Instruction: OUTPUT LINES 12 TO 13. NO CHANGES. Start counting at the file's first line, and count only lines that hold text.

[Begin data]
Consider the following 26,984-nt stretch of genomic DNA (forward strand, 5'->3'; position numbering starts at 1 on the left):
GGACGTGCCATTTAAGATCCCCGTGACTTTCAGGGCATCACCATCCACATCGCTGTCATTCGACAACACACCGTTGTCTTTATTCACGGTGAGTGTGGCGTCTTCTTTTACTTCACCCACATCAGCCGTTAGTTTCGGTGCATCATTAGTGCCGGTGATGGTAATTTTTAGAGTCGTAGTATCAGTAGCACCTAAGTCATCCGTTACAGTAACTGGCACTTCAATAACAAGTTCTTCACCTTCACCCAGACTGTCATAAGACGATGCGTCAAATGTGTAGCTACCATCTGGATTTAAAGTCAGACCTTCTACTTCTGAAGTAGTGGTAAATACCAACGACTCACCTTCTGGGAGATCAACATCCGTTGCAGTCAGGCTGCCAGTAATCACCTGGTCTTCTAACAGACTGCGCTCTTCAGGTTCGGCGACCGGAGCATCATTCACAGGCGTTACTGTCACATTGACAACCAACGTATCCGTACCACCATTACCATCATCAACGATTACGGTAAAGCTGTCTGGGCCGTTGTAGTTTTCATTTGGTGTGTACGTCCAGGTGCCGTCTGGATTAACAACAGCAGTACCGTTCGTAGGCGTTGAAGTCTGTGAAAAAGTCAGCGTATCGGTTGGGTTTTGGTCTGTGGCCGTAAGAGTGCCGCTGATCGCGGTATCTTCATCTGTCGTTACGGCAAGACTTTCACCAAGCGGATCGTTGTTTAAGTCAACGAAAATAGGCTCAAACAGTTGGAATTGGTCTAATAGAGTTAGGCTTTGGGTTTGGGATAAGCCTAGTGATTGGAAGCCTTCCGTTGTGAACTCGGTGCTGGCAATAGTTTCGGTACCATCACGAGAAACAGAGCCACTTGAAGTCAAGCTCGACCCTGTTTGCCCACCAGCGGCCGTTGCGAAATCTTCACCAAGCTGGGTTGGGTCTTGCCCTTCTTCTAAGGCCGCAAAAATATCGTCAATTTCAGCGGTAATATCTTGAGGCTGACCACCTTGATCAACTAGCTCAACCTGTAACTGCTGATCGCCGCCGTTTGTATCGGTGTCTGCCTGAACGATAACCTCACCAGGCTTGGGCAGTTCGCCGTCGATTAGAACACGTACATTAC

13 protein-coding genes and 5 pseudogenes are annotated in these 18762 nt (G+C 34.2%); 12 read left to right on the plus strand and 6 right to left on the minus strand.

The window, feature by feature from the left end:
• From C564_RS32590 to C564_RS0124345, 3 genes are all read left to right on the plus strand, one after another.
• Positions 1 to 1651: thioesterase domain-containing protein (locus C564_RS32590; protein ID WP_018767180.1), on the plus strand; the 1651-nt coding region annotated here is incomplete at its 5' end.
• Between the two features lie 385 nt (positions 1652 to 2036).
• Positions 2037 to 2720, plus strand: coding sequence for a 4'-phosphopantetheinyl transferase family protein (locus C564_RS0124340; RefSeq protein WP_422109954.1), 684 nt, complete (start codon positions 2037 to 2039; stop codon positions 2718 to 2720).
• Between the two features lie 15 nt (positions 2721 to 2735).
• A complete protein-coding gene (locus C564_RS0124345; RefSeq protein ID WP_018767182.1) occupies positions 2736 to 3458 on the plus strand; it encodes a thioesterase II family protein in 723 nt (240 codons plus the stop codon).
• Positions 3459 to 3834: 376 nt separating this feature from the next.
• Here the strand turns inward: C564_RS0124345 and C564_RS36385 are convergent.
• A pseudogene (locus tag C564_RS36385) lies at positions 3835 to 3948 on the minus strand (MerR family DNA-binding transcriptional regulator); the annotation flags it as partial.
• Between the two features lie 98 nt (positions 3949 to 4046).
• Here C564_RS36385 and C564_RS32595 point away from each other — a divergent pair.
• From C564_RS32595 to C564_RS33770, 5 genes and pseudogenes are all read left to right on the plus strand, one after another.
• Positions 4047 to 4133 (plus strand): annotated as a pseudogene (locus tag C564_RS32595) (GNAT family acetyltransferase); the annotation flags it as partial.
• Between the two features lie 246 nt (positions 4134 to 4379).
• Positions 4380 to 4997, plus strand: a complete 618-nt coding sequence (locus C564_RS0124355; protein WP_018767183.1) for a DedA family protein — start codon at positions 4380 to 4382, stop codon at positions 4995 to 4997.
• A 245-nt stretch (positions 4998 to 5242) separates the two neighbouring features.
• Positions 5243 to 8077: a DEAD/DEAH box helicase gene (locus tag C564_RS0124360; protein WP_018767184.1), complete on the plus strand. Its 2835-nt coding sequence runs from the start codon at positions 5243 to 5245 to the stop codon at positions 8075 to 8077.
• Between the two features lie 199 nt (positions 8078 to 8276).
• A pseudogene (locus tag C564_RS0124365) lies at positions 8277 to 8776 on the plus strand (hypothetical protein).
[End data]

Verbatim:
• Here the strand turns inward: C564_RS0124345 and C564_RS36385 are convergent.
• A pseudogene (locus tag C564_RS36385) lies at positions 3835 to 3948 on the minus strand (MerR family DNA-binding transcriptional regulator); the annotation flags it as partial.